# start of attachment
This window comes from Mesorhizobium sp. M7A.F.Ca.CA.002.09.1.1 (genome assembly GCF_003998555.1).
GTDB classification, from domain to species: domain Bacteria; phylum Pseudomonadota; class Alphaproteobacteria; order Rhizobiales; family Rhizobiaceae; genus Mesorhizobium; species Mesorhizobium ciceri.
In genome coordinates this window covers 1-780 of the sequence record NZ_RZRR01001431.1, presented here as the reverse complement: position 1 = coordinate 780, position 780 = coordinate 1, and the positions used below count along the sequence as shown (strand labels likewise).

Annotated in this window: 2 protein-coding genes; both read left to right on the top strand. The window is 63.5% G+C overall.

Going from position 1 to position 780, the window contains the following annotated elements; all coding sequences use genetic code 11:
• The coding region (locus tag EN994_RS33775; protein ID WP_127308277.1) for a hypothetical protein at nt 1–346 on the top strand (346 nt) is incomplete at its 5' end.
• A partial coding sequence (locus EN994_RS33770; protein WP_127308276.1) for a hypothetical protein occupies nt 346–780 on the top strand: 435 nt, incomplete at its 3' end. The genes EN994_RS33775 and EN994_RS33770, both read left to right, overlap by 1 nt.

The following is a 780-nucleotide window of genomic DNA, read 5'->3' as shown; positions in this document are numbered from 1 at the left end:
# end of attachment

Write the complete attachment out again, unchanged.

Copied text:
This window comes from Mesorhizobium sp. M7A.F.Ca.CA.002.09.1.1 (genome assembly GCF_003998555.1).
GTDB classification, from domain to species: domain Bacteria; phylum Pseudomonadota; class Alphaproteobacteria; order Rhizobiales; family Rhizobiaceae; genus Mesorhizobium; species Mesorhizobium ciceri.
In genome coordinates this window covers 1-780 of the sequence record NZ_RZRR01001431.1, presented here as the reverse complement: position 1 = coordinate 780, position 780 = coordinate 1, and the positions used below count along the sequence as shown (strand labels likewise).

Annotated in this window: 2 protein-coding genes; both read left to right on the top strand. The window is 63.5% G+C overall.

Going from position 1 to position 780, the window contains the following annotated elements; all coding sequences use genetic code 11:
• The coding region (locus tag EN994_RS33775; protein ID WP_127308277.1) for a hypothetical protein at nt 1–346 on the top strand (346 nt) is incomplete at its 5' end.
• A partial coding sequence (locus EN994_RS33770; protein WP_127308276.1) for a hypothetical protein occupies nt 346–780 on the top strand: 435 nt, incomplete at its 3' end. The genes EN994_RS33775 and EN994_RS33770, both read left to right, overlap by 1 nt.

The following is a 780-nucleotide window of genomic DNA, read 5'->3' as shown; positions in this document are numbered from 1 at the left end: